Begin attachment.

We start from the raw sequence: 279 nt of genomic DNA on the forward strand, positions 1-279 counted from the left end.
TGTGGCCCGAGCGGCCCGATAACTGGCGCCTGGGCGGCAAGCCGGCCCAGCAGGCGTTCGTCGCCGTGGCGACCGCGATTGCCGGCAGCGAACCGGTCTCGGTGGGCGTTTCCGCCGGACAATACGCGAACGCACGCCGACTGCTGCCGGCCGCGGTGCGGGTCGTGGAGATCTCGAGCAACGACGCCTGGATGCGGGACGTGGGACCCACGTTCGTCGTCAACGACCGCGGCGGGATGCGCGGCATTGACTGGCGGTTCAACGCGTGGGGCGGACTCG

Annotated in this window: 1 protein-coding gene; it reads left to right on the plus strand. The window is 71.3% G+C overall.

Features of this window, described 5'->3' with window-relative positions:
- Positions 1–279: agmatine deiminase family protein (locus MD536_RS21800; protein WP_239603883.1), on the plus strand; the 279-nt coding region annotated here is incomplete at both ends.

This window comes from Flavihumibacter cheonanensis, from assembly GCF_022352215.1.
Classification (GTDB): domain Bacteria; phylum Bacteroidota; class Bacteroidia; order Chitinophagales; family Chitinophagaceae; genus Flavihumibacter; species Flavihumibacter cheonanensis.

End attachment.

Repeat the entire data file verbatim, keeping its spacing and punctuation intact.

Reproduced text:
We start from the raw sequence: 279 nt of genomic DNA on the forward strand, positions 1-279 counted from the left end.
TGTGGCCCGAGCGGCCCGATAACTGGCGCCTGGGCGGCAAGCCGGCCCAGCAGGCGTTCGTCGCCGTGGCGACCGCGATTGCCGGCAGCGAACCGGTCTCGGTGGGCGTTTCCGCCGGACAATACGCGAACGCACGCCGACTGCTGCCGGCCGCGGTGCGGGTCGTGGAGATCTCGAGCAACGACGCCTGGATGCGGGACGTGGGACCCACGTTCGTCGTCAACGACCGCGGCGGGATGCGCGGCATTGACTGGCGGTTCAACGCGTGGGGCGGACTCG

Annotated in this window: 1 protein-coding gene; it reads left to right on the plus strand. The window is 71.3% G+C overall.

Features of this window, described 5'->3' with window-relative positions:
- Positions 1–279: agmatine deiminase family protein (locus MD536_RS21800; protein WP_239603883.1), on the plus strand; the 279-nt coding region annotated here is incomplete at both ends.

This window comes from Flavihumibacter cheonanensis, from assembly GCF_022352215.1.
Classification (GTDB): domain Bacteria; phylum Bacteroidota; class Bacteroidia; order Chitinophagales; family Chitinophagaceae; genus Flavihumibacter; species Flavihumibacter cheonanensis.